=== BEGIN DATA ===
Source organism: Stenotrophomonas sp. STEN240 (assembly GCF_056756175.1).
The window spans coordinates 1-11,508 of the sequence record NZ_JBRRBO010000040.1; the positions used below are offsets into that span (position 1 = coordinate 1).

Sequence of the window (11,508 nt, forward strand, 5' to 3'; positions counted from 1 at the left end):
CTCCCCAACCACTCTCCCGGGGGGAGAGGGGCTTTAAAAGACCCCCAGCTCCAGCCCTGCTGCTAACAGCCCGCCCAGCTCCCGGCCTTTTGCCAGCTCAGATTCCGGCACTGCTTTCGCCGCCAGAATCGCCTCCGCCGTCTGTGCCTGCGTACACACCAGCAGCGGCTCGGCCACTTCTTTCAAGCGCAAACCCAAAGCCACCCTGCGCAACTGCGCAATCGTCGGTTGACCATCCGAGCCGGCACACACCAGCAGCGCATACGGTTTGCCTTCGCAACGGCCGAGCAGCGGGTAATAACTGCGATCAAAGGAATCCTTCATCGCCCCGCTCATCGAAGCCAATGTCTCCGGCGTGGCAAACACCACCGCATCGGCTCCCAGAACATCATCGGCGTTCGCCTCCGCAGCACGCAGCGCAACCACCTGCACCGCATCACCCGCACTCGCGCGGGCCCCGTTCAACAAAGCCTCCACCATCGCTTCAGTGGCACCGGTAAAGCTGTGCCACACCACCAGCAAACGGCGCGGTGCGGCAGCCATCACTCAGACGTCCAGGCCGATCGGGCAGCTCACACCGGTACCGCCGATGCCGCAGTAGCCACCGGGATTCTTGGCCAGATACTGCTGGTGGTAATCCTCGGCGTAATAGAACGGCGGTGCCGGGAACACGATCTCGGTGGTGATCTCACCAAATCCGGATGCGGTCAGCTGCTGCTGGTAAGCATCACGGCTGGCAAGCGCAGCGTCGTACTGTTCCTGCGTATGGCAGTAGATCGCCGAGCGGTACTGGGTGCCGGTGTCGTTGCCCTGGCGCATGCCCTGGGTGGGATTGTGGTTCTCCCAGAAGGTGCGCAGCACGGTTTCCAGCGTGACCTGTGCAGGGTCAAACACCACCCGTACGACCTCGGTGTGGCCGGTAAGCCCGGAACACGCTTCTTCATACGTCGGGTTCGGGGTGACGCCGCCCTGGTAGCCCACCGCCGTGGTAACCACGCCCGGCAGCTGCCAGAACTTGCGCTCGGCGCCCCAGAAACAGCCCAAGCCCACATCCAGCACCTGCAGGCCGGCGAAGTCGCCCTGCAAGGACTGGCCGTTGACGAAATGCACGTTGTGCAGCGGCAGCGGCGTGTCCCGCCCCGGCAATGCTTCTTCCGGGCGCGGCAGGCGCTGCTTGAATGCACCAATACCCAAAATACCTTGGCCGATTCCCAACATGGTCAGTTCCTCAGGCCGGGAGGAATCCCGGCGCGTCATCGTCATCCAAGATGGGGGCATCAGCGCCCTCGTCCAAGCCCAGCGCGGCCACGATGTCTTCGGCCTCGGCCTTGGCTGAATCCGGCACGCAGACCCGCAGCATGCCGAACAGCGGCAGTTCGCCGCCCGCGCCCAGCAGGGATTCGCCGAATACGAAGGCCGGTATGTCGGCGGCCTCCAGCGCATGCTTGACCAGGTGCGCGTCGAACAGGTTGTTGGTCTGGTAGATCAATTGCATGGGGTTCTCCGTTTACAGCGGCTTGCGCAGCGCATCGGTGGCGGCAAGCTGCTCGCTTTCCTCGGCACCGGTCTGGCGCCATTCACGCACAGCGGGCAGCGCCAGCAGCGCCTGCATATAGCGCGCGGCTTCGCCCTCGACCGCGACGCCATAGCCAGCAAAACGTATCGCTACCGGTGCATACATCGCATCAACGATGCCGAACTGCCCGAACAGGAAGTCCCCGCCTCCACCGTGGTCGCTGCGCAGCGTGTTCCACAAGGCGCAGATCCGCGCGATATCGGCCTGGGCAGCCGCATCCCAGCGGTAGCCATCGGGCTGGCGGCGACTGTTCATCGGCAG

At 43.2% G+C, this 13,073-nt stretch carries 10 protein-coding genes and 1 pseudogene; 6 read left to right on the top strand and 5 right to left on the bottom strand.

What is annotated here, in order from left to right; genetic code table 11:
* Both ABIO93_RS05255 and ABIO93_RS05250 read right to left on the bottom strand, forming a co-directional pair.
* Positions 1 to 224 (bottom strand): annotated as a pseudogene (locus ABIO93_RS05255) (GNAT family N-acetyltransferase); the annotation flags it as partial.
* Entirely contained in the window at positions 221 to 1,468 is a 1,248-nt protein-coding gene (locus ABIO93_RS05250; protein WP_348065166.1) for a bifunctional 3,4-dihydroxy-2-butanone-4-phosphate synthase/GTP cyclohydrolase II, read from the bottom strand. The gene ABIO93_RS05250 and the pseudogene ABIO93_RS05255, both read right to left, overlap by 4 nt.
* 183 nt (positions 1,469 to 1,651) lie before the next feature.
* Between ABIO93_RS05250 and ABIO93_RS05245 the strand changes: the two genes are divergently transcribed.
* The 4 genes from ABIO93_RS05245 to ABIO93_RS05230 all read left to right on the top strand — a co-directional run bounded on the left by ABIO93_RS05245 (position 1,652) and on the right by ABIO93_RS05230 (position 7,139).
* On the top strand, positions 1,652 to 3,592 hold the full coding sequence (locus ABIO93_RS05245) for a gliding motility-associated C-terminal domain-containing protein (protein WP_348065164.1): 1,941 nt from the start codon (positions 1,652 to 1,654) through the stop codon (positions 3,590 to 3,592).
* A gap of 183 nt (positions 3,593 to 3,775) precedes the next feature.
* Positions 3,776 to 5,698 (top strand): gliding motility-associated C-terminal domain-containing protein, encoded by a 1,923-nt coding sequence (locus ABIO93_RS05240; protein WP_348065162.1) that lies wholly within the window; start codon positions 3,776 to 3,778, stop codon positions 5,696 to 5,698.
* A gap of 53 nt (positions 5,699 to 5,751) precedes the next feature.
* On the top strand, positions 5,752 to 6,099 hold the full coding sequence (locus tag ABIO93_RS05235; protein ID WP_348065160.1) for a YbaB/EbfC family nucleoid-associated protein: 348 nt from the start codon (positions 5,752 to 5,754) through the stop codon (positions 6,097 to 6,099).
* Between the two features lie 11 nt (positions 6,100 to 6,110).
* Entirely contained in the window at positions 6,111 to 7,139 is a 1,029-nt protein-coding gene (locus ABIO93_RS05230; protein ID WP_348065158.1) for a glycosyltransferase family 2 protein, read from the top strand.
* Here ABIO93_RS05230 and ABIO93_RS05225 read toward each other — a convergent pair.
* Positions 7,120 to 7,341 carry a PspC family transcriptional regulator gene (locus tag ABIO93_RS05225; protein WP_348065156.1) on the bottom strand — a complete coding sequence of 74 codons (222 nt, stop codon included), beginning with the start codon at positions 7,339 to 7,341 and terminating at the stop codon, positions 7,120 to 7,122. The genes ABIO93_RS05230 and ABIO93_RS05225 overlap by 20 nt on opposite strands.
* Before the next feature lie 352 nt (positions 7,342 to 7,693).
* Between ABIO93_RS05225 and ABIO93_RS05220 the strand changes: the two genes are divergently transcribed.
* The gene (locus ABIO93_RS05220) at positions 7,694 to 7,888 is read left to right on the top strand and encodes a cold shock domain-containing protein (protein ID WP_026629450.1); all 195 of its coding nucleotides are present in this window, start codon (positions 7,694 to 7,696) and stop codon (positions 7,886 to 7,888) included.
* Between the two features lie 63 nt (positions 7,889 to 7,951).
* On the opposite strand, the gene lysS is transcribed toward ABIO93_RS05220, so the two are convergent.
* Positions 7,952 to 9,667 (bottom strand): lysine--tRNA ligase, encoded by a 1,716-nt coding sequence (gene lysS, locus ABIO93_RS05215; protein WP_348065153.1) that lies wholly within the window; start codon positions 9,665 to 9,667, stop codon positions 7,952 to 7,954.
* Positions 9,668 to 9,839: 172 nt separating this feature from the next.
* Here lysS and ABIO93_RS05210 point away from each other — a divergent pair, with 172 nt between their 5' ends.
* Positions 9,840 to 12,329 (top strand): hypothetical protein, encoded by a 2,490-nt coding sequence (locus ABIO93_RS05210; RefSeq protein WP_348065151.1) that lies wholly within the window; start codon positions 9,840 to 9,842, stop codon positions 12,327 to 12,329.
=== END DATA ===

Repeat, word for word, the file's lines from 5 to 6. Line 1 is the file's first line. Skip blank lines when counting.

At 43.2% G+C, this 13,073-nt stretch carries 10 protein-coding genes and 1 pseudogene; 6 read left to right on the top strand and 5 right to left on the bottom strand.

What is annotated here, in order from left to right; genetic code table 11: